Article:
What the 2020 Election Could Mean for Mississippi


The first Presidential Debate of 2020 was contentious, to say the least. Through all of the cross-talk, some issues emerged which could specifically impact the Magnolia State.

During one particular exchange, President Trump highlighted his record on federal criminal justice reforms. The President was referencing the FIRST STEP Act, a bipartisan sentencing reform bill passed in December 2018 that reduced mandatory minimum sentences and reduced the federal prison population.

The legislation has become a hallmark of Trump’s campaign, featured prominently at the Republican National Convention. Alice Johnson, a Mississippian who was released from prison following the passage of the FIRST STEP Act, spoke at the convention and attended the State of the Union as a guest of the President.

The Mississippi connections don’t end there. In the lead-up to the passage of the FIRST STEP Act, President Trump visited Mississippi and held a roundtable discussion with then-Governor Phil Bryant about Mississippi’s work on criminal justice reform. The bill was modeled in part on reforms passed by conservative states like Texas, Georgia, and Mississippi in an effort to reduce the size of state prisons and conserve taxpayer dollars.

However, President Trump’s record on criminal justice reform is different than Mississippi’s: the Trump administration has gone much further. The FIRST STEP Act reduced mandatory drug sentences and allowed for over 7,000 people to earn release from federal prison. This is a notable achievement. Even more impressive, the bill was passed with bipartisan support from Congress, earning support from Sen. Mitch McConnell and Speaker Nancy Pelosi before President Trump signed it into law.

While Mississippi has made some progress in reducing its prison population over the last decade, recent efforts have failed to reduce the state’s oversized prison population, which is now the second highest in the country. Mississippi cannot afford to adequately staff these overfilled prisons, and this has created a violent situation inside state prisons.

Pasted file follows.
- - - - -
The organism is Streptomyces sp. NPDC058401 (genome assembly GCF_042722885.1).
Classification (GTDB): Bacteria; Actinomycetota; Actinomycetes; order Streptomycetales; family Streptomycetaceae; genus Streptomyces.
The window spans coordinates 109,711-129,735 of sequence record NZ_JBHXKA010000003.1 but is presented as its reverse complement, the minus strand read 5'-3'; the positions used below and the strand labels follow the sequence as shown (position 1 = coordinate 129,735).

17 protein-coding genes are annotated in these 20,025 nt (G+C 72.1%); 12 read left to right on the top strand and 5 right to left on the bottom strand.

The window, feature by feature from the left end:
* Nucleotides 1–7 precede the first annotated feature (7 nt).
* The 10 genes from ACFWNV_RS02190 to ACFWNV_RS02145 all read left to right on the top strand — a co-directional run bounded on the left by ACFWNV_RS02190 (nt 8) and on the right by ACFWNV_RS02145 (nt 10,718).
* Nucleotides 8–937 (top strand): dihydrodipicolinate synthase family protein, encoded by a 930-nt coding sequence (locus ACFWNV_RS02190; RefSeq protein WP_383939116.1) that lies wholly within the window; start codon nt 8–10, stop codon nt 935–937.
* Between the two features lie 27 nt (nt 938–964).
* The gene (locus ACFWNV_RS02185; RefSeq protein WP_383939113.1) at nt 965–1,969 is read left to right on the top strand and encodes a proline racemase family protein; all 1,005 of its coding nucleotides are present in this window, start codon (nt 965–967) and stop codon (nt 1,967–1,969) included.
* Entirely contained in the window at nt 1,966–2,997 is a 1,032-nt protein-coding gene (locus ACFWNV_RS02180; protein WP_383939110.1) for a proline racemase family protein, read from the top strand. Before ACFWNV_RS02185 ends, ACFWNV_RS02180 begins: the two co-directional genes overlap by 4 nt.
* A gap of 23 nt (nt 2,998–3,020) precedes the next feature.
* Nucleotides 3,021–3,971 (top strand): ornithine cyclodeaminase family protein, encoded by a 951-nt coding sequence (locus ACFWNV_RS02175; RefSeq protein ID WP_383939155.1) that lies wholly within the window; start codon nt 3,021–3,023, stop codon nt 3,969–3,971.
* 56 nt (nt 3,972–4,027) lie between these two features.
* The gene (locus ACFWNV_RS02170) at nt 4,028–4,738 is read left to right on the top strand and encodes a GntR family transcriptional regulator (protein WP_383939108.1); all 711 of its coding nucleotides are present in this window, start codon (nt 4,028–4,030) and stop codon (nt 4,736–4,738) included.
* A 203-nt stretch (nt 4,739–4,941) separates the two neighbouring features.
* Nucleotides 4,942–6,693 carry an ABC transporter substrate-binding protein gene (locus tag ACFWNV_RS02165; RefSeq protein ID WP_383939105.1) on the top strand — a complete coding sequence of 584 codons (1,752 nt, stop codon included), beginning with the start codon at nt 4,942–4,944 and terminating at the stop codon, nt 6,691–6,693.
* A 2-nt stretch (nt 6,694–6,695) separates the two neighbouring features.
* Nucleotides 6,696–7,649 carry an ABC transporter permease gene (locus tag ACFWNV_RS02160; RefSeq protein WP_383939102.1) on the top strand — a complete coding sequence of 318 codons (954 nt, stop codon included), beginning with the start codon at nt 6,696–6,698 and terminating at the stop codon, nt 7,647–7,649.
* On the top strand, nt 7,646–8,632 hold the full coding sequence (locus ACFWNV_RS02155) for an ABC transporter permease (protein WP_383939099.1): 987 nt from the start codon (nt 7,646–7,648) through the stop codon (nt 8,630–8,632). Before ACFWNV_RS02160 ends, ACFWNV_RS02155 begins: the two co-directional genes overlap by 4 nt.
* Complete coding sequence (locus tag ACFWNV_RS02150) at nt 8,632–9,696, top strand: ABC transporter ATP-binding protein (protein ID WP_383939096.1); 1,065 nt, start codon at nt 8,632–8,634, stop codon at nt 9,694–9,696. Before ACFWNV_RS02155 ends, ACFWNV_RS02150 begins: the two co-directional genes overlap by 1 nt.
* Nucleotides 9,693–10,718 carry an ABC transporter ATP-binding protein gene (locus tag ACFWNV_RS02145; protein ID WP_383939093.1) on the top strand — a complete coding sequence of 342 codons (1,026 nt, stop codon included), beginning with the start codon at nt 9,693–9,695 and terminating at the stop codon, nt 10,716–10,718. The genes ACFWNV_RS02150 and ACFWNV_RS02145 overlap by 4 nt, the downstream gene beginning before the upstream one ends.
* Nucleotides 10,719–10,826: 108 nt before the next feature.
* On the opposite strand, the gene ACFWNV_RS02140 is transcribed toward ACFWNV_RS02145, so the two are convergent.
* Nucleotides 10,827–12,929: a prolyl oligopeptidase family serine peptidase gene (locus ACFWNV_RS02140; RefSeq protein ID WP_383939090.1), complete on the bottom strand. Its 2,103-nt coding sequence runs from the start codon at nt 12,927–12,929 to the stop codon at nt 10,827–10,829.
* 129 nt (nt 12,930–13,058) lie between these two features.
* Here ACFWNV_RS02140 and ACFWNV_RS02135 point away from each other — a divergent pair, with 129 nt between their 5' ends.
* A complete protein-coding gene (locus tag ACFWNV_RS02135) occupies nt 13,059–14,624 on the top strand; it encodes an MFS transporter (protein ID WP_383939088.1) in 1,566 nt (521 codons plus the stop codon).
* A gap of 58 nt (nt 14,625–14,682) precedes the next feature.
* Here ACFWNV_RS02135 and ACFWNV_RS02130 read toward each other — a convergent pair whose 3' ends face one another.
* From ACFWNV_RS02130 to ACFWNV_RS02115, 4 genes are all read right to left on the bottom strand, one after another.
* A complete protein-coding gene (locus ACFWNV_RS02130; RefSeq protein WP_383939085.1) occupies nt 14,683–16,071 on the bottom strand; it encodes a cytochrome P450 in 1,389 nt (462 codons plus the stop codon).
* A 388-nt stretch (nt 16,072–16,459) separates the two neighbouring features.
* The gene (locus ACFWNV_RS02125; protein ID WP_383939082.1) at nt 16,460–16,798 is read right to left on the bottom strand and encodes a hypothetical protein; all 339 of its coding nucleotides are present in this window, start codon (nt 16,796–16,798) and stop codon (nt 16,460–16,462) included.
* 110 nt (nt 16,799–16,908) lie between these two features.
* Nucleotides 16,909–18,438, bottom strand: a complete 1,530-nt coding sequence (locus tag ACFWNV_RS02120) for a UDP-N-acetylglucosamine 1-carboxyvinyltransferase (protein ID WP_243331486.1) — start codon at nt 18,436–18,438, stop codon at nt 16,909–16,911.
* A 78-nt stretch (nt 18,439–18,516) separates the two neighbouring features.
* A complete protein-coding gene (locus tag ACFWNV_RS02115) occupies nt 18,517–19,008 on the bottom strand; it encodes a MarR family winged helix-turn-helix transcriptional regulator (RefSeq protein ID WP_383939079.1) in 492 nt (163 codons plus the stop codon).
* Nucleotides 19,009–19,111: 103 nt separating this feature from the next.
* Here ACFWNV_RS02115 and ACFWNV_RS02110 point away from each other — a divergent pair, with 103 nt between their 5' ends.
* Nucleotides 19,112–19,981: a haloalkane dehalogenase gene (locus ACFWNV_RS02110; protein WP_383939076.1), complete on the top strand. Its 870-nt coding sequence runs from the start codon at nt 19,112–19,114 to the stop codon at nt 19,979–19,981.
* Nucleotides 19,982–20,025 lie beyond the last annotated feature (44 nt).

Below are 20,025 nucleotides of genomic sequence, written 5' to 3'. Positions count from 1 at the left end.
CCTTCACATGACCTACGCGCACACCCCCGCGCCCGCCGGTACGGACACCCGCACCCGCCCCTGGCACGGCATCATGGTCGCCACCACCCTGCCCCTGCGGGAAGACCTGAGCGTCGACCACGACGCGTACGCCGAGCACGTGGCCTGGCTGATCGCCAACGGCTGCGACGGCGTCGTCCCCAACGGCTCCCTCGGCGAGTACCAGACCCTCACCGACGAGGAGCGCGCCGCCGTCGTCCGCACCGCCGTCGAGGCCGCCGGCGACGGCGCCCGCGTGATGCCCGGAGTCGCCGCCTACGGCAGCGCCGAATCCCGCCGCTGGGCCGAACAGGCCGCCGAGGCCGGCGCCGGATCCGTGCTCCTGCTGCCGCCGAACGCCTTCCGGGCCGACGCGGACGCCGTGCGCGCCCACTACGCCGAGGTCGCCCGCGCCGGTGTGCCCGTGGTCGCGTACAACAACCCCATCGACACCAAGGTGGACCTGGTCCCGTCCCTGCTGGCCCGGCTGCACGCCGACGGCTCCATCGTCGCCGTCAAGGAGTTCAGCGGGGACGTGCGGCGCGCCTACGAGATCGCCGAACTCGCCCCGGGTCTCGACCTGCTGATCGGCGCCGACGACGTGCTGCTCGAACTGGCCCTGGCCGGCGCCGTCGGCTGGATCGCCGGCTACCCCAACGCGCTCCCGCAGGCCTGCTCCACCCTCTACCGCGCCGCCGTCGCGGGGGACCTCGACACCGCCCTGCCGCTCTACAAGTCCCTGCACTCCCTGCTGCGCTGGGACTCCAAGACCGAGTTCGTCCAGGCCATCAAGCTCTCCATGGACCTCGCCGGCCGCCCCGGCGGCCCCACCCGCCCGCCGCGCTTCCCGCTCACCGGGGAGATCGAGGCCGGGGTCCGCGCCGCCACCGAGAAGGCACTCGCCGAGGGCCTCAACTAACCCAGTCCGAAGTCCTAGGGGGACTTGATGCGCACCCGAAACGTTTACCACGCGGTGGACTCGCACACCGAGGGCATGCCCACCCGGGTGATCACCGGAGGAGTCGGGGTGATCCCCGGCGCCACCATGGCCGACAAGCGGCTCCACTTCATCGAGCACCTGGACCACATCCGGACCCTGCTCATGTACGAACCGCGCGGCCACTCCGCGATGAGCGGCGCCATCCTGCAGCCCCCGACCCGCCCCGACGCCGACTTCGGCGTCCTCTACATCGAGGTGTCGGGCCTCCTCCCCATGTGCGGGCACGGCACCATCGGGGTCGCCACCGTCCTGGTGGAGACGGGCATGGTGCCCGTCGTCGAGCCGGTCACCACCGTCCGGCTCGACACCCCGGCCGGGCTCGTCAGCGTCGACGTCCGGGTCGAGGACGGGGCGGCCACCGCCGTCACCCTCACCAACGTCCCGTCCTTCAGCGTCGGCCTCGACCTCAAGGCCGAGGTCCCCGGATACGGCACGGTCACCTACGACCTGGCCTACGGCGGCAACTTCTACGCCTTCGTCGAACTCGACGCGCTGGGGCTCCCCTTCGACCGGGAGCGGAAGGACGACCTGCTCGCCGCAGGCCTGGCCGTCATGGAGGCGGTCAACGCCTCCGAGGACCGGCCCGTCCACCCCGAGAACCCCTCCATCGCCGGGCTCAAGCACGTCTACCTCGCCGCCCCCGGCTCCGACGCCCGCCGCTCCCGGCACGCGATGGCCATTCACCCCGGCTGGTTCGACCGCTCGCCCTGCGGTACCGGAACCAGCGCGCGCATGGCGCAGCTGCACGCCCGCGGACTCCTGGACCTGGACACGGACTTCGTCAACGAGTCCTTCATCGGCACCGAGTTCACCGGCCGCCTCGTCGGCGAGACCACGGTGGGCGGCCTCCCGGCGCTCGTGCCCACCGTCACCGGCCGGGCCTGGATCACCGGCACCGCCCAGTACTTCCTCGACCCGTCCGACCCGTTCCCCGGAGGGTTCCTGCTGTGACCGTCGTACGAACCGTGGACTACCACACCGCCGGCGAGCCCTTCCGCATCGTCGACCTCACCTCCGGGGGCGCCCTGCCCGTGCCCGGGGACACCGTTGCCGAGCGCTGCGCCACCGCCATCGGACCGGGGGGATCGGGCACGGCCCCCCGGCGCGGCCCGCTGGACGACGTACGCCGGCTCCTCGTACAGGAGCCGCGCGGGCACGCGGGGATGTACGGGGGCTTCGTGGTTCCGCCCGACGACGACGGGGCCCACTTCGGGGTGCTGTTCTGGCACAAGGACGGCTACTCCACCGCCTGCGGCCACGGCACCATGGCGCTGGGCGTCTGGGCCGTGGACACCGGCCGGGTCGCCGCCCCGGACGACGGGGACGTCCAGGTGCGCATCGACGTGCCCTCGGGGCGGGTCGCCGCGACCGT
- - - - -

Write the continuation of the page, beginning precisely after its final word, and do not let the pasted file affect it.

This creates a dangerous situation for Mississippians. Thousands of people leave our state’s prisons every year, and when violence reigns inside, rehabilitation is difficult if not impossible. This is why President Trump’s Department of Justice launched an investigation into Mississippi’s prisons earlier this year. Some might be surprised that Trump’s Department of Justice is investigating prison conditions, but it speaks to the seriousness of these problems. A similar investigation into Alabama’s prisons led to a federal takeover of the system, forcing Alabama taxpayers to front a $1 billion bill to rebuild facilities in the state.

Several bills were introduced in the Mississippi Legislature this session to enact sentencing reforms similar to those passed in the FIRST STEP Act and right-size the state’s prison population, but none were passed into law. Without a good-faith effort by the state to reduce its unmanageably high prison population, the chances for a costly federal takeover only increase.

November’s election will decide the next President, but whether Trump or Biden wins, Mississippi will still face these challenges. The Obama-Biden administration pursued these types of investigations relentlessly, so federal scrutiny will likely continue regardless of who’s in the White House in 2021.

The core problem facing Mississippi’s prisons is that the state simply cannot afford to adequately house and staff the second highest prison population in the country. Until the legislature and Governor Reeves can pass meaningful reforms that address the state’s high prison population, these problems will only worsen.

Mississippians deserve a corrections system that promotes rehabilitation and supports public safety, and our current system falls short. The solutions are not ground-breaking. If Donald Trump and Nancy Pelosi can agree on the need for meaningful sentencing reforms, then surely our Republican legislature and Governor can find a similar solution for our state.